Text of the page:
PADAM & Chinese medicine
Posted in Bob Flaws’ Blog
by Bob Flaws
On pages 10-11 in issue #6, 2008 of Xin Zhong Yi (New Chinese Medicine), there’s an article titled “An Introduction to Prof. Zhou Fu-sheng’s Experiences Treating Male Menopausal Syndrome.” Prof. Zhou has more than 40 year’s clinical experience treating andrological disorders. In this article, the authors (students of Prof. Zhou at Guangzhou Chinese Medicine & Pharmacology University) equate male menopause with partial androgen deficiency in the aging male (PADAM). Further, they summarize Prof. Zhou’s approach to this condition in four basic points which I’d (Bob) like to share with my fellow practitioners who do not read Chinese.
The following is only a rough functional translation to present the gist of Prof. Zhou’s approach.
1. The basic disease mechanisms of this condition are kidney vacuity with loss of regulation of yin and yang
The main clinical manifestations of so-called male menopause or PADAM include a lowered mood, worry and anxiety, being sick at heart (melancholy?), insomnia, forgetfulness, vexation and agitation, irritability, restlessness, vexatious heat, hot flashes, sweating, chest oppression, shortness of breath, decreased sexual function, polyuria, and excessive nocturia. Within Chinese medicine, there is no disease category called male menopausal syndrome per se. However, the signs and symptoms of this condition can be reframed into the traditional Chinese disease categories of depression condition, visceral agitation, yang wilting (impotence), vacuity taxation, insomnia, and heart palpitations.
According to the famous passage at the beginning of the Su Wen (Simple Questions) describing the growth, maturation, and decline of men and women, “At eight [times] eight [in men], the tian gui [kidney water] is exhausted, the essence is scanty, the kidneys’ treasuring is in decline, the body is at its extreme [or climacteric], and this leads to the teeth and hair falling out.” Based on this, Prof. Zhou believes that between ages 48 to 64, the kidney essence gradually declines and becomes exhausted, true water is desiccated and exhausted, and yin fails to control yang. Thus yin and yang lose their regulation. Further, kidney debility can lead to psychiatric and neurological disorders, such as a lowered mood, nervous tension and agitation, insomnia, loss of strength, difficulty thinking, slowing of response to stimuli. It can also lead to sexual disturbances, such impotence, premature ejaculation, and decreased libido. According to Sun Si-miao in his Qian Jin Yi Fang (Supplement to Formulas [Worth] A Thousand [Pieces of Gold): “After 50 years in humans, yang qi declines day by day, a person’s strength gradually decreases, what was remembered before is lost later, ... one’s mood is abnormal, desire for food is without flavor, and sleep is not quiet.” All of this is due to the gradual decline of the kidney qi and gradual diminishment of the tian gui. This then leads to other abnormal changes in the viscera and bowels, yin and yang, and qi and blood.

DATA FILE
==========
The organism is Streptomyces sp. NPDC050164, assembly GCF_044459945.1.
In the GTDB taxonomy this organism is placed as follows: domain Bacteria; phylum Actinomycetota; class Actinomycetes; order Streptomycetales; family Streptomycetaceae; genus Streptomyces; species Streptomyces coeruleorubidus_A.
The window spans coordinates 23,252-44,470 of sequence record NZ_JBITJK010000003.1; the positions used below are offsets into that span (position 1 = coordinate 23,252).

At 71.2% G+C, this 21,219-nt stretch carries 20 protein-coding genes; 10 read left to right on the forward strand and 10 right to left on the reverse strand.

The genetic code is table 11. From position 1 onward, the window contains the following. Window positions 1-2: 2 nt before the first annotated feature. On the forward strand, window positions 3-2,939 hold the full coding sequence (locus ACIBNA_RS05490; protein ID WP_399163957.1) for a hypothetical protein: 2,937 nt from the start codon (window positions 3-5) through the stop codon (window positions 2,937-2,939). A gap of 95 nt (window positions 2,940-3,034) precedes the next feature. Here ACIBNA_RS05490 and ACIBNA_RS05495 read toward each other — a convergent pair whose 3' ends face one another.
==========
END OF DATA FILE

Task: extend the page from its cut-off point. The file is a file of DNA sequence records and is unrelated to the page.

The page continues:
In particular, Prof. Zhou believes that kidney vacuity may negatively affect the heart, liver, and/or spleen causing disturbances in the function of these viscera as well.
2. Liver depression, phlegm congelation, and blood stasis are the tips or branches of this condition
During middle age, people’s life activities typically increase and worries and anxiety are relatively many. Worry then causes the qi to bind and gather. According to Prof. Zhou, the psychiatric and autonomic nervous system symptoms of male menopause are mostly due to this lack of smooth or easy flow of the liver qi. In that case, the liver loses its spreading and extending and the qi mechanism loses its yang function. If the emotions lose their regulation, the liver becomes depressed and there is lack of smooth or easy flow. This then can lead to tension or stress, impaired memory, dizziness, and insomnia. If the liver is depressed and the qi is bound, the movement of the blood becomes static and stagnant. Because blood and fluids flow together, qi stagnation and blood stasis may both lead to phlegm, dampness, and turbidity. Thus Prof. Zhou believes that, although kidney vacuity is the root of PADAM, liver depression, phlegm turbidity, and blood stasis are its main tips or branches. Readers should note that all these disease mechanisms are mutually engendering. In other words, the causal relationships between them are all bi-directional.
3. Supplementing the kidneys, coursing the liver, and quieting the spirit are the crux of treating this condition